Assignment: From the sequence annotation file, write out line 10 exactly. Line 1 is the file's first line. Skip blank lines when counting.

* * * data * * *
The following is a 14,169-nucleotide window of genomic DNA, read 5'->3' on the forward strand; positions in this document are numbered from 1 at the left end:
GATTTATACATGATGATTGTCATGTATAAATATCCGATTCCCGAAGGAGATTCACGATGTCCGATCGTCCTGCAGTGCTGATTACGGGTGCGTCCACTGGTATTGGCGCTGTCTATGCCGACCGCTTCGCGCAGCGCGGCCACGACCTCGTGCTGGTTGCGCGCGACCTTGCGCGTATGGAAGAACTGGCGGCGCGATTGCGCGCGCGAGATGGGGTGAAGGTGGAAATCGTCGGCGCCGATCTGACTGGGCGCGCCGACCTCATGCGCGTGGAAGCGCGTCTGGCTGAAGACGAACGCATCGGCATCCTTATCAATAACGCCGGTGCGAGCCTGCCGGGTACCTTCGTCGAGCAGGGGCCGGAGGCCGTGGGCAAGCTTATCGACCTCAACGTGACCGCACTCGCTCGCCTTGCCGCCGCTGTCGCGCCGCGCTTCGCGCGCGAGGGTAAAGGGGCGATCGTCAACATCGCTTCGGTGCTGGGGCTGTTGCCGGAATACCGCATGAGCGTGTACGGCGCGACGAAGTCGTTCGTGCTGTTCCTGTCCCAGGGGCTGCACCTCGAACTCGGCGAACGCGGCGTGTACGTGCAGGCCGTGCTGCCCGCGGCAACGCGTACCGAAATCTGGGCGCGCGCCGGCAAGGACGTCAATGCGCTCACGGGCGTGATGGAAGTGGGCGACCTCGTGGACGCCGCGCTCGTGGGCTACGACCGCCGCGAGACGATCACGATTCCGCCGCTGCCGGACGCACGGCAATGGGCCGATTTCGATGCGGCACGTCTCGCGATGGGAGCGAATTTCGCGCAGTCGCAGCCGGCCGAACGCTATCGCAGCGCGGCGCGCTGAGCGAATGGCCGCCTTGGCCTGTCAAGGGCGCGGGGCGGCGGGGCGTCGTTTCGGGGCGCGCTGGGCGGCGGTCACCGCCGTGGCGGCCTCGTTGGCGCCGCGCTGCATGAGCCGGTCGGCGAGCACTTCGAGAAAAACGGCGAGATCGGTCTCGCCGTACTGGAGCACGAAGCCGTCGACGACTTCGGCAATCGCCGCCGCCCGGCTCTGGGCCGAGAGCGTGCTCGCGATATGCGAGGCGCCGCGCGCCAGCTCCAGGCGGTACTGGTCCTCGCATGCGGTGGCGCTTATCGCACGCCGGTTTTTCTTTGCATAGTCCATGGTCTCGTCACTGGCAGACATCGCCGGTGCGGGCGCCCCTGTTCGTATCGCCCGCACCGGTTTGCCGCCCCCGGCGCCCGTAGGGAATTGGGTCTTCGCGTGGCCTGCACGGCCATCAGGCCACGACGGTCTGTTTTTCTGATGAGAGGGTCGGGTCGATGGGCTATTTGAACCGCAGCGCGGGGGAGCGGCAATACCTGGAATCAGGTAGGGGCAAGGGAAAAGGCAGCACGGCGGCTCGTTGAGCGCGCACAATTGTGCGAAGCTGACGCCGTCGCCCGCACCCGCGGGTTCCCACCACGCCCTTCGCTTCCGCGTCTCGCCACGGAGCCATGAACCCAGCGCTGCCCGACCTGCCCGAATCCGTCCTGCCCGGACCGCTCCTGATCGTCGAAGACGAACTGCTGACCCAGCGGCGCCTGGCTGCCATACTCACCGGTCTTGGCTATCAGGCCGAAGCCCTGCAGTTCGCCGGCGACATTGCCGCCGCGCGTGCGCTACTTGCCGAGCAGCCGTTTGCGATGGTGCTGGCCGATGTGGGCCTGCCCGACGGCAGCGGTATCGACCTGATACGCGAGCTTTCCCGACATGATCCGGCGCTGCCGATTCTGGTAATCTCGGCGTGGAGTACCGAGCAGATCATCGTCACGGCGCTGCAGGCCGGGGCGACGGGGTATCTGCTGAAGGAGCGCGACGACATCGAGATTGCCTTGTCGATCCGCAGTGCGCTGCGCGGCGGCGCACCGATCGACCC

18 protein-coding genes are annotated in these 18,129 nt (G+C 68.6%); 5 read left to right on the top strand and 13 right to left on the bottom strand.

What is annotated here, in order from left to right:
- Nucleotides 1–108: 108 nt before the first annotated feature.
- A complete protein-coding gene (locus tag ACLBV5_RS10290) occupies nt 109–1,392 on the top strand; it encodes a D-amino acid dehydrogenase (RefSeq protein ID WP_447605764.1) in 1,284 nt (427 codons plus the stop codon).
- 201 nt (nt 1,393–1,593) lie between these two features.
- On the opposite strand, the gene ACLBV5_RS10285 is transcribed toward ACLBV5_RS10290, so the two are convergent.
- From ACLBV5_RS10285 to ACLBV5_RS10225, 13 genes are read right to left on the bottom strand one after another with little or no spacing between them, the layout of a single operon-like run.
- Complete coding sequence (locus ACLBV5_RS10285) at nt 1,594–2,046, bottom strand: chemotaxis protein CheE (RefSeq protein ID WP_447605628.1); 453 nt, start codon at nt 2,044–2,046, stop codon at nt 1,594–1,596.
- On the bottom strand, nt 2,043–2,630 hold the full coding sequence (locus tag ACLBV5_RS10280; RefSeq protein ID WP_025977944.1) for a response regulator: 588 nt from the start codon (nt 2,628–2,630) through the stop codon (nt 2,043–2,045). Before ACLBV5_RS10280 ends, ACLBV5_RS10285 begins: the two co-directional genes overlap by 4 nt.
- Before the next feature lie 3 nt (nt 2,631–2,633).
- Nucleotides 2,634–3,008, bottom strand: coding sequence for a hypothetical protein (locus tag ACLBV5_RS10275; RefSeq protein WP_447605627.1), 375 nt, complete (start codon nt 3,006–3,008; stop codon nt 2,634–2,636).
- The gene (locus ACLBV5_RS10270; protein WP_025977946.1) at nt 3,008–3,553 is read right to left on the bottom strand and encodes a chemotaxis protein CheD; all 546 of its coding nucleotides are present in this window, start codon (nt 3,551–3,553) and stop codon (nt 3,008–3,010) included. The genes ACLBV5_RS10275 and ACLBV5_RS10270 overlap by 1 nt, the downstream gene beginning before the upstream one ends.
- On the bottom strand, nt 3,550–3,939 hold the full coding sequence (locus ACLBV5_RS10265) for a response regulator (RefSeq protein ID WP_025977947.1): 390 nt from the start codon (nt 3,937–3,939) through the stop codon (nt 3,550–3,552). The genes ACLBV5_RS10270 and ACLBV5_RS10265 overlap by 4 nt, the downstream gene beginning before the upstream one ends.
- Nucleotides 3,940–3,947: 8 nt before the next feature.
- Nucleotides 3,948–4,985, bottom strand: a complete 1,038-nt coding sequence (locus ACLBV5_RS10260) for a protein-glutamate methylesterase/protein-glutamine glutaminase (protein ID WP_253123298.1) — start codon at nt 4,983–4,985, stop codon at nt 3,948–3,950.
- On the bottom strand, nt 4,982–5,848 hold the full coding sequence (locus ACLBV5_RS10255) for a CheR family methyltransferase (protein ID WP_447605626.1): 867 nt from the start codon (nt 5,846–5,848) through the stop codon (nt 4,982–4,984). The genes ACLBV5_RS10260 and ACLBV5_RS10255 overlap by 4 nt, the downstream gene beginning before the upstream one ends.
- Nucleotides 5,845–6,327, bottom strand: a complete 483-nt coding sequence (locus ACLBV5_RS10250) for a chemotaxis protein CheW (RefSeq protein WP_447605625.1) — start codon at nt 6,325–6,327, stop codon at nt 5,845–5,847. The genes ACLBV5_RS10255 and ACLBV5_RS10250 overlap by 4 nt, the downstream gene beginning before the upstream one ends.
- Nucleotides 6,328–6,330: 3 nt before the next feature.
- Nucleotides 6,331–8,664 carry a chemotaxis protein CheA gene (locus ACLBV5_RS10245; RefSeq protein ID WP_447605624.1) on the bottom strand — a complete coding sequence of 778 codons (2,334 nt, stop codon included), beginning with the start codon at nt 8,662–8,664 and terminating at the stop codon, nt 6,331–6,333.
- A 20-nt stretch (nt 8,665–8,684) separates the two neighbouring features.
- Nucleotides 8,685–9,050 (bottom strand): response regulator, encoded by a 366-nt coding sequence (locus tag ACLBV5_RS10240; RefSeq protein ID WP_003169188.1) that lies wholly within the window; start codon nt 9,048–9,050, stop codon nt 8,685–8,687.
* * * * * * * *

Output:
- Complete coding sequence (locus ACLBV5_RS10285) at nt 1,594–2,046, bottom strand: chemotaxis protein CheE (RefSeq protein ID WP_447605628.1); 453 nt, start codon at nt 2,044–2,046, stop codon at nt 1,594–1,596.